Monitoring Sickle Cell
Managing Your Sickle Cell
Becoming and staying active in monitoring and managing your health is important because no one knows your body better than you do. Remember that this is not a substitute for professional medical advice, diagnosis or treatment. It’s important to talk with your healthcare team about any symptoms or concerns you have. Some of the things you can do include:
- Develop a Nutrition Plan
Sickle cell anemia is associated with low calcium intake, vitamin D deficiency, and nutrient deficiency. Staying hydrated and eating a good diet is important as ever for staying healthy with sickle cell. Working with a nutritionist can help you develop a plan that works for your body.
- Reduce Stress
Life with sickle cell can be challenging. It's important to take time for yourself and focus on your own needs and emotions. Allowing yourself, even just a few minutes a day, can help you reduce stress. Reaching out for support from family members, friends, as well as getting help with day-to-day tasks can help. Mindfulness-based interventions such as yoga, meditation, and breathing exercises may help you reduce stress and anxiety, improve mood, and cope with pain.
- Visit your doctor on a regular basis
Find a doctor you trust and who is knowledgeable about sickle cell, so you feel comfortable getting checkups. Routine checkups are important: Regular testing of blood and urine samples can determine if your hemoglobin levels are normal, check for infections, and monitor your organs for damage. Your doctor may recommend other medical tests, such as brain imaging screenings studies and x-rays to check for blood clots in the brain, lung infection, and bone damage.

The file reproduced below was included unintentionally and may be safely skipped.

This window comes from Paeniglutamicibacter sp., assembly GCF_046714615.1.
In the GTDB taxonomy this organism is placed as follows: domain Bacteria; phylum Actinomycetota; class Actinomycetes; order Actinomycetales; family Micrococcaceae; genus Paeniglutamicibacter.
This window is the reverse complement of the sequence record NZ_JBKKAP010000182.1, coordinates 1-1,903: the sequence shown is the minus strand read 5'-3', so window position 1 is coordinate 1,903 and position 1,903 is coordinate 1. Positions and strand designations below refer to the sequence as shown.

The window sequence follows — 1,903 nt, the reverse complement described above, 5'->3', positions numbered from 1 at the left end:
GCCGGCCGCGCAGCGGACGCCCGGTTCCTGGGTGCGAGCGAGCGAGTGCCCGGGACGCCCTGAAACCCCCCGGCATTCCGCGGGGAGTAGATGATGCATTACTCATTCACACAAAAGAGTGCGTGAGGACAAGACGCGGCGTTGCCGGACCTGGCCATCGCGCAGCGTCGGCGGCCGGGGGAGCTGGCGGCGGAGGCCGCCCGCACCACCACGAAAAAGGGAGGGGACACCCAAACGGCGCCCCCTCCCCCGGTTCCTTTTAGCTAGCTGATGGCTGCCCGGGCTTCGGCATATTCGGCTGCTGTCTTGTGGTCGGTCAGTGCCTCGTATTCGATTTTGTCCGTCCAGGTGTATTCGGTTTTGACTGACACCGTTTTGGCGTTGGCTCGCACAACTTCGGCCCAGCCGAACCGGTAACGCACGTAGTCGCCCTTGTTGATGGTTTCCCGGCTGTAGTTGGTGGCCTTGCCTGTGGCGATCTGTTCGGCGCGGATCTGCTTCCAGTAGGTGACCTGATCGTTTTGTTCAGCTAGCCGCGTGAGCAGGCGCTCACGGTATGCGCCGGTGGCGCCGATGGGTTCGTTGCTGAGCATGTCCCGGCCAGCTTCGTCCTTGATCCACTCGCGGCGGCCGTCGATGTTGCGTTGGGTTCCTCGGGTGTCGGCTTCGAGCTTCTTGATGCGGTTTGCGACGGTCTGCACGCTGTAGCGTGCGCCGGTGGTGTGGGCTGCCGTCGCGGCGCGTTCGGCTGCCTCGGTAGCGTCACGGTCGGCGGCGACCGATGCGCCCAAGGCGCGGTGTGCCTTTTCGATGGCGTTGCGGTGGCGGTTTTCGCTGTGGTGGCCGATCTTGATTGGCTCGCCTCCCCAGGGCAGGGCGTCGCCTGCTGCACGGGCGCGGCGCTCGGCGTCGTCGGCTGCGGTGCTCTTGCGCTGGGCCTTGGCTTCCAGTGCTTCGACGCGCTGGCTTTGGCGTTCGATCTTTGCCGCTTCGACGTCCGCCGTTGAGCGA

- Talk with your care team about next steps or follow-up appointments
Be sure to talk to your doctor about treatment options, and let them know about any symptoms or pain crises. Open communication can help you and your healthcare team develop a care plan to prevent complications.
- Write down and keep your appointments
Keeping track of your appointments and conversations with your care team can help you advocate for better support and management of symptoms.
- Maintain a list of your medications, vaccinations, and trips to the hospital
It may be helpful to keep track of what medicines work and don't work for your pain, as well as maintaining a list of current medications, vaccinations, and any emergency room visits.
- Keep a daily diary or use a diary app to track your pain and any other symptoms you may have
If you experience pain, documenting where, when, and what symptoms you have can be helpful when you talk to your healthcare team.
Ask your care team questions
Some questions you can ask:
- What complications are normal for my age group?
- What treatments are available, and which do you recommend? What side effects are common with these treatments?
- What medications are prescribed for me and why? How often should I be taking them?
- How do I know if I qualify for a hematopoietic stem cell transplant (bone marrow transplant) or if it is right for me?
- What is my baseline hemoglobin level?
Managing and Preventing Complications
What Can You Do?
Learn who makes up a sickle cell care team and how your care team can help.